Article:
Social Purpose and Corporate Social Responsibility

This isn't a new topic, but as the buzzwords start flying around more frequently, I wanted to jump in and give my thoughts on the difference between Social Purpose and Corporate Social Responsibility. 

Corporate Social Responsibility (CSR) has been around the block a few times and has gained a reputation for being a bit of a cop-out or expectation of what a company does in order to gain favour in the public eye. Instead of granting companies the benefit of the doubt that they are honouring their social responsibilities from the affects of their core business, we are quick to state that no matter what they do it won't be good enough because their CSR is not at the core of what their company does. 

This constant questioning of CSR has lead to a new kid on the block - Social Purpose. It's the hottest new buzzword and people are demanding every company have or incorporate a social purpose. It's pretty self-explanatory - a company operates and acts with a social conscious above financial profits or traditional business means. 

Immediate companies that come to mind who were doing 'social purpose' before having such a purpose was popular are the ever famous TOMS or GROSCHE. These companies were built on their social platform while generating profits at a rapid rate, giving a new lens to consumers and providing the ability to shop while feeling great about yourself and purchase. 

However now we are running into the problem where public bodies are yelling at large, established companies who don't have a social purpose and demanding that they shift their ways and start talking from their hearts and not their wallets. 

The problem is, this isn't going to happen. Some companies simply don't have a social purpose. This is why they pour resources into social responsibility but don't operate for a social purpose. 

Let's take a look at the resource sector for a second. Not many mining, oil or forestry company (perhaps I am wrong about this, if so please let me know) are built on having a social purpose due to the nature of their work. There is no denying it, their work directly impacts environment, culture, economy and community directly. Over the past decades, regulations have been put into place, watchdogs have watched closely, governments have gotten serious about human rights violations, and environmental protocols have been established to ensure that wherever these companies are operating that they are upholding the responsibility they have to produce the least amount of damage (and if possible no damage at all) in all of these areas. This sector really was the birthplace of CSR and has had many ups and downs figure out what this means on the field and globally. It is impossible to think that these companies will have a strong social purpose at their core when their purpose is to produce resources for products we use daily, generate high profits and not f*ck up the areas where they operate.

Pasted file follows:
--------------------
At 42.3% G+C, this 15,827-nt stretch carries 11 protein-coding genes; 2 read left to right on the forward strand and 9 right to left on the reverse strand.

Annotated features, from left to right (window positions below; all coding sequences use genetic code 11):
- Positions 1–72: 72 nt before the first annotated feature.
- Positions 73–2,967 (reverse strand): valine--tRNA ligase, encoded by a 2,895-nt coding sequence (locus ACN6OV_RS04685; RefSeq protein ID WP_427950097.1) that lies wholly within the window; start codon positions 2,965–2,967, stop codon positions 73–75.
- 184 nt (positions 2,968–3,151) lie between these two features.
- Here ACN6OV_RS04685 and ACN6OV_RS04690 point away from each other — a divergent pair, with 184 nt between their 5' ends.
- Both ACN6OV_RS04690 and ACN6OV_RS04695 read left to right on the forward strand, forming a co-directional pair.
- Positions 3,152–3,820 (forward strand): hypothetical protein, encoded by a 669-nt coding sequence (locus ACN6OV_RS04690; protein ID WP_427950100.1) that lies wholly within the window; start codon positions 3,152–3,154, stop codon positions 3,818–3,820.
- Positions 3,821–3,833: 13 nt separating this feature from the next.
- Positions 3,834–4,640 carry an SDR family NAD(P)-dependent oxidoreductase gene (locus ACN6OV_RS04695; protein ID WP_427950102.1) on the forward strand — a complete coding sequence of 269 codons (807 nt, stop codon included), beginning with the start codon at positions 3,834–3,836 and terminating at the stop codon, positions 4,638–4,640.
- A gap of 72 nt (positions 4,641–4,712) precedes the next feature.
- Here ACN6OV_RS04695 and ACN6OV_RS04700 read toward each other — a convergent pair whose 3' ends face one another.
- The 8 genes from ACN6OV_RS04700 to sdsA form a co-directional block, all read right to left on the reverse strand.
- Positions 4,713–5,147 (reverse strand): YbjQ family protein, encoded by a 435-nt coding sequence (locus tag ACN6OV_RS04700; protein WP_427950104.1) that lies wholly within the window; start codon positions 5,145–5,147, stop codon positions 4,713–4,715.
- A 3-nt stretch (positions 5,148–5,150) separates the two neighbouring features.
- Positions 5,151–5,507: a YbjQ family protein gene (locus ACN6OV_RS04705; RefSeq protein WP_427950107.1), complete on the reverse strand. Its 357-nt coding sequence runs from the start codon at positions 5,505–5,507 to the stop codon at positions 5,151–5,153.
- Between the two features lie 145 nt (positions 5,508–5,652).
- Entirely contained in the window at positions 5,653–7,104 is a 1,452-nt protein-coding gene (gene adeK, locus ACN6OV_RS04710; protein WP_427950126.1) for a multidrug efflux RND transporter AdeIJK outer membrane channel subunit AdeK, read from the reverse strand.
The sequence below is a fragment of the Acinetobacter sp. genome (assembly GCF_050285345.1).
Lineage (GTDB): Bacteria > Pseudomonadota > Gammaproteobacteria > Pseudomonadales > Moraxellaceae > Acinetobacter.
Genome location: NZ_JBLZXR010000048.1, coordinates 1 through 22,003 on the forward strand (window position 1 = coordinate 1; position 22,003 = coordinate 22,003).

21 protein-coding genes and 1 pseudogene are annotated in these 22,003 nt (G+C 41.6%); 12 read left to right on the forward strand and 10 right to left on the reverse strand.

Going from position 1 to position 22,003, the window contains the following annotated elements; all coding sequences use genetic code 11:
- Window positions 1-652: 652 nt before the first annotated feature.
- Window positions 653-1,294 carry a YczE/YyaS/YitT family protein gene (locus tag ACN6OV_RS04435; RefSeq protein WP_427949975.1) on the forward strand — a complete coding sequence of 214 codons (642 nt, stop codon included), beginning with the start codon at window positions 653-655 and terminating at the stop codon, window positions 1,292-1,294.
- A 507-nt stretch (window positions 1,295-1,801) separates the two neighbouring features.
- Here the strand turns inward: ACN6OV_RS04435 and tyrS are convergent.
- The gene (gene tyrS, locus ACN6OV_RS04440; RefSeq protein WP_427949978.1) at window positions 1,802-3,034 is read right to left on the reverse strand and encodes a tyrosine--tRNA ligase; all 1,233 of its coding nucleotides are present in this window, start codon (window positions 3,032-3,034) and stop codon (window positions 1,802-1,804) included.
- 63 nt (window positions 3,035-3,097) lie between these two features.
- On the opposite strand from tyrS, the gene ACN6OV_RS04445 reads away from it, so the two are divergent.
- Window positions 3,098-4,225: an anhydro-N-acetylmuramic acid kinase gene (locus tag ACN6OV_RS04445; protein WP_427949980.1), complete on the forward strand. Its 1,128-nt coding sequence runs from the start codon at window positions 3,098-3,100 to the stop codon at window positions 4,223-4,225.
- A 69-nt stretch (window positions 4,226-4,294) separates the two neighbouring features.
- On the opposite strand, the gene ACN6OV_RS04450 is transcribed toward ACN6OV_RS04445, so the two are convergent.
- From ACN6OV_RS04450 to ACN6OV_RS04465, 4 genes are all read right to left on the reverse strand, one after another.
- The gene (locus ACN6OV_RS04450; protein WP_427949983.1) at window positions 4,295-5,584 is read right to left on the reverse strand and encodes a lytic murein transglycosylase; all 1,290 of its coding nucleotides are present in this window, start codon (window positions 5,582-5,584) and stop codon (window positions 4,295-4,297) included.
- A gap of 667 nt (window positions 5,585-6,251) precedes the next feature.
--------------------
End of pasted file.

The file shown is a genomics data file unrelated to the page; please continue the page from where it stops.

Their purpose is not social, but their responsibility is, and that is a big difference. 

Now, looking at a company that has a social purpose at it's core can be equally as tricky, but for a different reason. The reason companies with social purpose are scrutinized so heavily is because we do not allow any room for error. I know, I understand, error when it comes to livelihoods or our planet have massive implications, therefore one mistake could lead to a massive consequence. However if we don't allow the ability to test and explore, we can't expect to land at a place that keeps all stakeholders at the heart of decisions and outcomes. 

When TOMS first launched they were met with great praise and great fury. People loved the idea that they were helping poor shoeless children around the world while others were outraged at the insinuation that families could not provide shoes for their children, or worse would need to have shoes shipped across the world instead of procuring in country with local companies and staying within the current economic system.  They were accused of not knowing the system, of jumping the gun to solve this massive shoe problem and were generally looked down upon by some development or aid organizations. We didn't allow them to make a mistake. Sure, their shoes fell apart really fast, and in some areas the shoes weren't needed but rather used as a photo op. However, if you look at where TOMS started to where it is today you will see that they have taken majority of the learnings their early days produced and have strengthened and adapted their model to be able to continue to moving forward with their social purpose at heart. 

I am all for holding every company to the highest standard of practice and operation. There is no reason to not 'do you part' on a corporate scale at this point. However we need to stop confusing social purpose with corporate social responsibility. We need to stop trying to shove square pegs into round holes and demand all companies shift to operating with a social purpose. We need to continue to work at improving CSR activities and giving props to companies who are trying to do it right. 

I would love to know if you agree or disagree. Leave a comment or reach out directly.